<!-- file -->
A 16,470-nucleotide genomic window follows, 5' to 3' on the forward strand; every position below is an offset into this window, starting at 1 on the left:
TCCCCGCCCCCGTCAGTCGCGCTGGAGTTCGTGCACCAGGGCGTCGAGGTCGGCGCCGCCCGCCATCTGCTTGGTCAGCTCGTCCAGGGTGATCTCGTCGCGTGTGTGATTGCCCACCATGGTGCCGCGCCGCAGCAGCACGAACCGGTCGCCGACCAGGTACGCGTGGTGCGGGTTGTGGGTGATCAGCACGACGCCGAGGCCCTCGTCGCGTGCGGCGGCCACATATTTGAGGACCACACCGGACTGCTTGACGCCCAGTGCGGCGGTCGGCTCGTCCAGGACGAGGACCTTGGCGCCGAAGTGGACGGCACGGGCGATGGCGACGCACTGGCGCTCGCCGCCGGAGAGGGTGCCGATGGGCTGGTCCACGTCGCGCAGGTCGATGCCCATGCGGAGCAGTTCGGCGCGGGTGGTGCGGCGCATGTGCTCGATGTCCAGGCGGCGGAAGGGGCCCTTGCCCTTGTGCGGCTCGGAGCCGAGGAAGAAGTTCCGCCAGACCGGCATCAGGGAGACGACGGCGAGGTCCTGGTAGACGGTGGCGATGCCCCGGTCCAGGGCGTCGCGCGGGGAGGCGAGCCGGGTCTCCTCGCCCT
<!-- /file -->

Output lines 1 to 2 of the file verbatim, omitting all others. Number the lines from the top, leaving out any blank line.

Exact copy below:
A 16,470-nucleotide genomic window follows, 5' to 3' on the forward strand; every position below is an offset into this window, starting at 1 on the left:
TCCCCGCCCCCGTCAGTCGCGCTGGAGTTCGTGCACCAGGGCGTCGAGGTCGGCGCCGCCCGCCATCTGCTTGGTCAGCTCGTCCAGGGTGATCTCGTCGCGTGTGTGATTGCCCACCATGGTGCCGCGCCGCAGCAGCACGAACCGGTCGCCGACCAGGTACGCGTGGTGCGGGTTGTGGGTGATCAGCACGACGCCGAGGCCCTCGTCGCGTGCGGCGGCCACATATTTGAGGACCACACCGGACTGCTTGACGCCCAGTGCGGCGGTCGGCTCGTCCAGGACGAGGACCTTGGCGCCGAAGTGGACGGCACGGGCGATGGCGACGCACTGGCGCTCGCCGCCGGAGAGGGTGCCGATGGGCTGGTCCACGTCGCGCAGGTCGATGCCCATGCGGAGCAGTTCGGCGCGGGTGGTGCGGCGCATGTGCTCGATGTCCAGGCGGCGGAAGGGGCCCTTGCCCTTGTGCGGCTCGGAGCCGAGGAAGAAGTTCCGCCAGACCGGCATCAGGGAGACGACGGCGAGGTCCTGGTAGACGGTGGCGATGCCCCGGTCCAGGGCGTCGCGCGGGGAGGCGAGCCGGGTCTCCTCGCCCT